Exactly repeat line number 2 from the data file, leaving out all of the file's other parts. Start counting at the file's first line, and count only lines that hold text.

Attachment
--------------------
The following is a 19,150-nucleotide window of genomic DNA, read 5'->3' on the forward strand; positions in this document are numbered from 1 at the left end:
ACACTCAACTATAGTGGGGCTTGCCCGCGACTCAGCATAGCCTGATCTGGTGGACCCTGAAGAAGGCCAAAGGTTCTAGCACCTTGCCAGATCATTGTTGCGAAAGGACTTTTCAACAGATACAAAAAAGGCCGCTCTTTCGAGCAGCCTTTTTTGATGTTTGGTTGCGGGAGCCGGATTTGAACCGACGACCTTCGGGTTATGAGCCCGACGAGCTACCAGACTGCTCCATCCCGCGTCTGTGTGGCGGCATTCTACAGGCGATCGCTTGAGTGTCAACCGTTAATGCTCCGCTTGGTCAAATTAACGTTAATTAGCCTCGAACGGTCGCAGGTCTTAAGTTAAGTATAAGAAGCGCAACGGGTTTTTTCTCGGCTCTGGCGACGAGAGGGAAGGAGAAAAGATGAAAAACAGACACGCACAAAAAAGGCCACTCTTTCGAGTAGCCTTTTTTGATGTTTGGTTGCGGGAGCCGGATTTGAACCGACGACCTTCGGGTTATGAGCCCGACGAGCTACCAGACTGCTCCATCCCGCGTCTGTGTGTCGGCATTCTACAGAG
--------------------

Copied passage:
ACACTCAACTATAGTGGGGCTTGCCCGCGACTCAGCATAGCCTGATCTGGTGGACCCTGAAGAAGGCCAAAGGTTCTAGCACCTTGCCAGATCATTGTTGCGAAAGGACTTTTCAACAGATACAAAAAAGGCCGCTCTTTCGAGCAGCCTTTTTTGATGTTTGGTTGCGGGAGCCGGATTTGAACCGACGACCTTCGGGTTATGAGCCCGACGAGCTACCAGACTGCTCCATCCCGCGTCTGTGTGGCGGCATTCTACAGGCGATCGCTTGAGTGTCAACCGTTAATGCTCCGCTTGGTCAAATTAACGTTAATTAGCCTCGAACGGTCGCAGGTCTTAAGTTAAGTATAAGAAGCGCAACGGGTTTTTTCTCGGCTCTGGCGACGAGAGGGAAGGAGAAAAGATGAAAAACAGACACGCACAAAAAAGGCCACTCTTTCGAGTAGCCTTTTTTGATGTTTGGTTGCGGGAGCCGGATTTGAACCGACGACCTTCGGGTTATGAGCCCGACGAGCTACCAGACTGCTCCATCCCGCGTCTGTGTGTCGGCATTCTACAGAG